Because my wife, Suzan Haskins, and I have been living and working abroad for 15 years, we’re sometimes interviewed by other writers and reporters about being expats. I spoke with a reporter from Canada a few days ago, and I was reminded of one of the most powerful economic principles of expat life.
The interviewer asked if living abroad really did make a difference to my finances and my taxes each year. I told him that being an expat didn’t affect my taxes much because all U.S. citizens are required to file tax returns each year no matter where in the world they live or work.
But, I told him, living abroad has everything to do with the rest of my finances, because no matter how much money an expat has, living in the right place can double it.
This startled him. He asked if there was a banking or investment scheme for expats he hadn’t heard about that automatically doubled their money without any work on their part.
“It’s not a banking or investment scheme,” I said, “but it is kind of like arbitrage.” (Arbitrage is defined as the purchase of currencies, securities, or commodities in one market for immediate resale in others in order to profit from unequal prices.)
“The difference is that I’m not actually buying currencies for immediate resale someplace else,” I said. “I’m not smart or daring enough to try that. I’m simply spending my own earnings and savings from back home in a place where the cost of living is half what it was where I lived in the U.S. It instantly doubles the buying power of my money.”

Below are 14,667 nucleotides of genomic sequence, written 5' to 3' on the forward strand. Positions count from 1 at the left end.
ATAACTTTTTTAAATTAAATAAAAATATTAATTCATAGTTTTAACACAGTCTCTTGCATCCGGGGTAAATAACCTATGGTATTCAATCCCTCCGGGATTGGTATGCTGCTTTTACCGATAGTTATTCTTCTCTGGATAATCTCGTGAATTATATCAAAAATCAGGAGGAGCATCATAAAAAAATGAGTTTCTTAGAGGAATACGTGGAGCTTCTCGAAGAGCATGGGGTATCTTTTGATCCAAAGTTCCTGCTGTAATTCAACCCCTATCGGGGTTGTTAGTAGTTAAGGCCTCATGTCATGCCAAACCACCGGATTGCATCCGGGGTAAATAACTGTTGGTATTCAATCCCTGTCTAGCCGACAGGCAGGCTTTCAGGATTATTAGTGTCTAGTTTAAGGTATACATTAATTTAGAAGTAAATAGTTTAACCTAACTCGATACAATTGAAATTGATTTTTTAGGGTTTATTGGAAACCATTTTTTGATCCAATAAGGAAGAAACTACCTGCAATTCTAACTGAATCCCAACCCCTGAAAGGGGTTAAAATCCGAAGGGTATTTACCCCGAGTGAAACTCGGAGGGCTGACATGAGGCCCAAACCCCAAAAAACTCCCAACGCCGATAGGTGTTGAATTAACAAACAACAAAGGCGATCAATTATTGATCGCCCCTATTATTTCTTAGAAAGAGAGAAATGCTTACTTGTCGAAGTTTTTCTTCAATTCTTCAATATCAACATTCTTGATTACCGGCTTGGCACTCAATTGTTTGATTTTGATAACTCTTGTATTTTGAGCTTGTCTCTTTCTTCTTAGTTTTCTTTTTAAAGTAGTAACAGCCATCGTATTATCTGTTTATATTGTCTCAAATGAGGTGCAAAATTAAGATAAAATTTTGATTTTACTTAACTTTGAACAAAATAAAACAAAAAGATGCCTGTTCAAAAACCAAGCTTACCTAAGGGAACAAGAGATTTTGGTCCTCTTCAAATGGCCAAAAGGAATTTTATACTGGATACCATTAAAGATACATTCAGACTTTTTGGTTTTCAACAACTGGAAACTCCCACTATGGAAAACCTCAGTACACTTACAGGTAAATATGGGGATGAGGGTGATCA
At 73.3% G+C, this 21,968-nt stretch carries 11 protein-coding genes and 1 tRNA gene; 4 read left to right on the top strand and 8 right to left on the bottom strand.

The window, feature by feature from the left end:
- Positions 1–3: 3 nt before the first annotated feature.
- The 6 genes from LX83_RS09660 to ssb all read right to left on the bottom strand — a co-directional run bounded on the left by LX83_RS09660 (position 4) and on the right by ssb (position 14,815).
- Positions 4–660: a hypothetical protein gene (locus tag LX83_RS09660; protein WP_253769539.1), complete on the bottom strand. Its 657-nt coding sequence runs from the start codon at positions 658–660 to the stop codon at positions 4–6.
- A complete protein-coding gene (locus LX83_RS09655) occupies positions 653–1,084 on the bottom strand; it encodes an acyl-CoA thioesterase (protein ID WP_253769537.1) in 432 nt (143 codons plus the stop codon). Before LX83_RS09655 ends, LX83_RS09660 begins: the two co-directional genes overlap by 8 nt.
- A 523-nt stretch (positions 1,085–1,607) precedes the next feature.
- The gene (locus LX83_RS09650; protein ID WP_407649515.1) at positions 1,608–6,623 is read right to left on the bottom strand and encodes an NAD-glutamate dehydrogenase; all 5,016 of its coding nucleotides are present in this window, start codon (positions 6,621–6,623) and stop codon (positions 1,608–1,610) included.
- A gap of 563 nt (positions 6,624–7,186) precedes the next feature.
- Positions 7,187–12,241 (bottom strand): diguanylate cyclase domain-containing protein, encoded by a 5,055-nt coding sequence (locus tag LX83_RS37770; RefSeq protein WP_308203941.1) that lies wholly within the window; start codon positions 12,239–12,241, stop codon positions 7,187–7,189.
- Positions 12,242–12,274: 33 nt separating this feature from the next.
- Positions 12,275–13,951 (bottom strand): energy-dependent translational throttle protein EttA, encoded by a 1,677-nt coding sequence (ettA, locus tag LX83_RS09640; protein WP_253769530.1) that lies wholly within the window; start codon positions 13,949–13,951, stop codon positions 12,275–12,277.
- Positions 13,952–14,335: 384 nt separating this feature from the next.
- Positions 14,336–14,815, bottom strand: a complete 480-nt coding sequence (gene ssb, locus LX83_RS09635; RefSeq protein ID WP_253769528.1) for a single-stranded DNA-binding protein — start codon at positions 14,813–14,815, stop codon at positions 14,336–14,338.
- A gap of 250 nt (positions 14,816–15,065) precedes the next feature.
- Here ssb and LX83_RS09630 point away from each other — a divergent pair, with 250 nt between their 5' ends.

My reporter friend asked for an example, so I told him about my monthly expenses in Ecuador. Where Suzan and I live in the Andes Mountains, the climate is as perfect as anyplace I’ve ever seen…so perfect, in fact, that we don’t need heating or air conditioning. Ever. Back in the States, our utility bills for heating and cooling averaged several hundred dollars per month.
Take that right off the top of the monthly budget.
We also gave up our car…don’t need it any more. Public transportation is plentiful and inexpensive in our village. Take the cost of a car, including fuel, insurance, maintenance, and everything else off the top of the monthly budget as well.
Property taxes…back home, we often felt as if we were keeping our Nebraska county afloat all by ourselves to the tune of thousands of dollars a year. In Ecuador, where we own our condo outright, our property taxes each year are about the same as the cost of a dinner for two with a bottle of good wine in a fine restaurant. I’m not kidding.
Just taking these three items out of our monthly budget…monstrous utilities, the constant burden and expense of owning a vehicle, and exorbitant property taxes…and this has the effect of nearly cutting our monthly budget in half compared to where we lived in the U.S.
Which, I explained to my reporter friend, has the effect of making the money I do spend on my monthly expenses go twice as far compared to back home.
I’ve essentially doubled my money just by spending it in the right place. No tricky investment schemes or banking acrobatics. Just a great quality of life at half the cost.
I’m able to follow the old rule about doubling my money by literally folding the cash I save on monthly expenses and putting it right back in my pocket.
I call it “lifestyle arbitrage”, but really it’s just finding a place to live on the planet that gives you the best value for your existing resources.
We didn’t move abroad just to save money, though. We moved for the great year-round weather and to never shovel snow again, to explore exotic news locations and cultures, and to have the adventure of a lifetime.
All that has worked out great.
Doubling our money by using “lifestyle arbitrage” just sweetens the deal.
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